Changed DU record raises concerns in Tennessee

By Kaye Burnet | The Duquesne Duke

Duquesne’s awarding of a retroactive degree to former student Lisa Haynes has brought the University into the heart of a controversy over Haynes’ work at Chattanooga State Community College in Tennessee.

Haynes, a Barbados native, was a senior at Duquesne in 2005 but did not complete the requirements to receive her bachelor’s degree, according to a Tennessee Board of Regents audit report. In 2013, she met former CSCC president Jim Catanzaro while he was vacationing in Barbados.

According to CSCC Faculty Senate Chairman Kenneth Goldsmith, Catanzaro hired Haynes for an executive position that required at least a bachelor’s degree, a move that confused many faculty members.

“It was our belief that she was hired for a position she was not qualified for,” Goldsmith said.

According to Goldsmith, the biennial Tennessee Board of Regents audit of the college first uncovered Haynes’ lack of credentials.

On Sept. 19, following the audit report, Haynes resigned her position. According to Goldsmith, Haynes and Catanzaro then proceeded to contact Duquesne’s Department of Academic Affairs, led by Provost Timothy Austin. Days later, Duquesne awarded Haynes a retroactive degree dating back to 2005.

“It was never clear why Duquesne would try to change her transcripts,” Goldsmith said. “What pressure could have been put on Duquesne? We are left wondering what happened internally.”

Austin declined to comment, but Duquesne spokeswoman Bridget Fare said, “Duquesne awards degrees only to those students who legitimately earn them.”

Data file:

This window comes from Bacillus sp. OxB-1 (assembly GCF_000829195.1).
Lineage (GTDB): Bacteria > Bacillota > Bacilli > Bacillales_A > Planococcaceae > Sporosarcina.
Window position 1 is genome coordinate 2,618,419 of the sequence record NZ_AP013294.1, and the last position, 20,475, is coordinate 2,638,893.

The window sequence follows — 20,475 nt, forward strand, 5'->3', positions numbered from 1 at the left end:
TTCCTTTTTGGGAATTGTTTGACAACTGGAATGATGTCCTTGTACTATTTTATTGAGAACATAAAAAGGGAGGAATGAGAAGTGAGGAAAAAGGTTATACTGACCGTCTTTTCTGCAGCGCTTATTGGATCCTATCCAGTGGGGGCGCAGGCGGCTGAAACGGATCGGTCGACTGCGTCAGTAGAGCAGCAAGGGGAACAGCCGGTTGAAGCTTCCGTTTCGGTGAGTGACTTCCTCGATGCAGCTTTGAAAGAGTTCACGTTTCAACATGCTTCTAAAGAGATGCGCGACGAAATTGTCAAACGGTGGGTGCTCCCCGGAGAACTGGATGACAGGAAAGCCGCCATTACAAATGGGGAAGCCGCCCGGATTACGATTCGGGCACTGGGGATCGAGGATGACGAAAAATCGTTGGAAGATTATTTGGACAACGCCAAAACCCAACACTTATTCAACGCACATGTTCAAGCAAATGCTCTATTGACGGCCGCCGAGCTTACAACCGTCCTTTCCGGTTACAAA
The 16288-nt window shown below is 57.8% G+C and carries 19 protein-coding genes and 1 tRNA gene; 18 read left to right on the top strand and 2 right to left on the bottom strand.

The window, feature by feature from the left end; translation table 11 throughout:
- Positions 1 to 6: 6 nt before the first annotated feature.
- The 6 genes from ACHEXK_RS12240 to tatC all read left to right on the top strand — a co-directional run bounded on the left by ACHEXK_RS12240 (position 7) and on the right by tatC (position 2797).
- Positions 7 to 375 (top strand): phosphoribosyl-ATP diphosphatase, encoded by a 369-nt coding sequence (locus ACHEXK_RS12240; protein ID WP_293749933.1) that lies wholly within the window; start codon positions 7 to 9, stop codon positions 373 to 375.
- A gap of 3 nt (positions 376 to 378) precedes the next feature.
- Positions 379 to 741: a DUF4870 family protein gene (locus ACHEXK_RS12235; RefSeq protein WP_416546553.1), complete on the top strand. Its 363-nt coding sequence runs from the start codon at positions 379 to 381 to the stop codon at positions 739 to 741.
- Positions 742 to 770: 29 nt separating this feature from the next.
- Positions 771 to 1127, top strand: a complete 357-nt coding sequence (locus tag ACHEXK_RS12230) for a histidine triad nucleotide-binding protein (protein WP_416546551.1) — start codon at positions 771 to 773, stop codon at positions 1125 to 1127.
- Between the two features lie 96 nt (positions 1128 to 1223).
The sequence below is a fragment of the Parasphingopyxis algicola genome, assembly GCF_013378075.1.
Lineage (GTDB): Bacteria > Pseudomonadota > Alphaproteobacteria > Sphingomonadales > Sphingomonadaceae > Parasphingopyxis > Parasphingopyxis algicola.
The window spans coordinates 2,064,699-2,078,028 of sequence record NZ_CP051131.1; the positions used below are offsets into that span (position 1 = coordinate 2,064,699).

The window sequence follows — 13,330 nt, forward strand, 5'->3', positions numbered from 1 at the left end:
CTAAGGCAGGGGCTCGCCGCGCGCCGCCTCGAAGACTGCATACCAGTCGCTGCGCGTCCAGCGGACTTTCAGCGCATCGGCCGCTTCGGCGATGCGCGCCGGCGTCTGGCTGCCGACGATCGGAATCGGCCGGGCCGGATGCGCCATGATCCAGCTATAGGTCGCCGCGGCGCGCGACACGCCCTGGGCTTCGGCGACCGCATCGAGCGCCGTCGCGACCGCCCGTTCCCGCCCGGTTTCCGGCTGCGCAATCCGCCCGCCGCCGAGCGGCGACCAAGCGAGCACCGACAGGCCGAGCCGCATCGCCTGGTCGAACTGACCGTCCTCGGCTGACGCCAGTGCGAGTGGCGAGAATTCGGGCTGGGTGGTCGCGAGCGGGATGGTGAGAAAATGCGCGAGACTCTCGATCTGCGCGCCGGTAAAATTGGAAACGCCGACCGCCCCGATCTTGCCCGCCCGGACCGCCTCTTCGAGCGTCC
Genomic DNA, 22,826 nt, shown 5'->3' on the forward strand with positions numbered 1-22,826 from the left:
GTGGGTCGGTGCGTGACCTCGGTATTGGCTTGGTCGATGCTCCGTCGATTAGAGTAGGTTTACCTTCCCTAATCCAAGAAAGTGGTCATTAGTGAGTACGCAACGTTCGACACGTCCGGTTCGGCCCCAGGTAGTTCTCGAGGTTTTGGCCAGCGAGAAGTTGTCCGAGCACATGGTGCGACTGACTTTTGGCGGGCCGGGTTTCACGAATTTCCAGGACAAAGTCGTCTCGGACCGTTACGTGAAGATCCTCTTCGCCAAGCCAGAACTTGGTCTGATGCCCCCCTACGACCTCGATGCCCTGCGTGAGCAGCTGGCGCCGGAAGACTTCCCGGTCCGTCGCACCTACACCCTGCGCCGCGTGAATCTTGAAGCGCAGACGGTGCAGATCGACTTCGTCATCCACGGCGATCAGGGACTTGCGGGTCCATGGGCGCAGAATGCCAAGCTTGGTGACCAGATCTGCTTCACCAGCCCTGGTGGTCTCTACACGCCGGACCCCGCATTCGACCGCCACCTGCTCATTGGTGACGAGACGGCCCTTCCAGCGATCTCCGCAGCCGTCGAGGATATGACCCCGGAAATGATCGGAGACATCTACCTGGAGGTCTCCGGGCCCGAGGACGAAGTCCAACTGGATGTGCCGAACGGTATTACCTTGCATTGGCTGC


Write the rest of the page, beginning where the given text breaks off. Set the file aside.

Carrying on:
Citing the Family Educational Rights and Privacy Act, Fare declined to comment on Haynes’ specific case. However, Fare did admit that Haynes might have received a course waiver for whatever requirements she did not complete.

“Colleges and universities, with appropriate safeguards, occasionally permit the waiver of a degree requirement or the substitution of another course for one that is required,” Fare said.

Fare was unable to say how frequently or under what circumstances graduation requirements are waived at Duquesne.

The practice of waiving graduation requirements is rare or nonexistent at other colleges and universities, Goldsmith said. Penn State University spokeswoman Lisa Powers said, “Graduation requirements are very rarely waived at Penn State. The required number of credits to earn the degree is never waived.”

Goldsmith has never encountered a “retroactive degree” during his decades of work in academia.

“The whole thing didn’t smell right,” Goldsmith said. “She did not originally have the degree, which means that at the time she interviewed, she was deceptive. What courses did Duquesne substitute, if she missed requirements?”

Goldsmith also said Catanzaro’s involvement with Duquesne’s academic affairs bordered on unprofessional. Catanzaro resigned his position as president a few weeks before the audit report was published.

“[Catanzaro] was trying to influence the situation,” Goldsmith said. “It was too much personal involvement. It went beyond what’s considered ‘usual.’”

According to the audit report, Haynes earned $108,000 as Chief Innovations Officer at CSCC, a position that was created specifically for her and paid double the average full-time CSCC professor’s salary. Haynes was able to return to her position after Duquesne awarded the retroactive degree, but was dismissed last week, as announced by interim CSCC president Warren Nichols at a faculty senate meeting.

“She never should have gotten through the vetting process,” Goldsmith said.

Haynes claims she was unaware that she never received a degree from Duquesne. As a citizen of Barbados, Haynes’ work visa depended on her credentials, the Times Free Press reported.

Goldsmith and other faculty members are skeptical of Haynes’ ignorance.

“How could that happen?” Goldsmith wondered. “Any student knows if they have a degree or not.”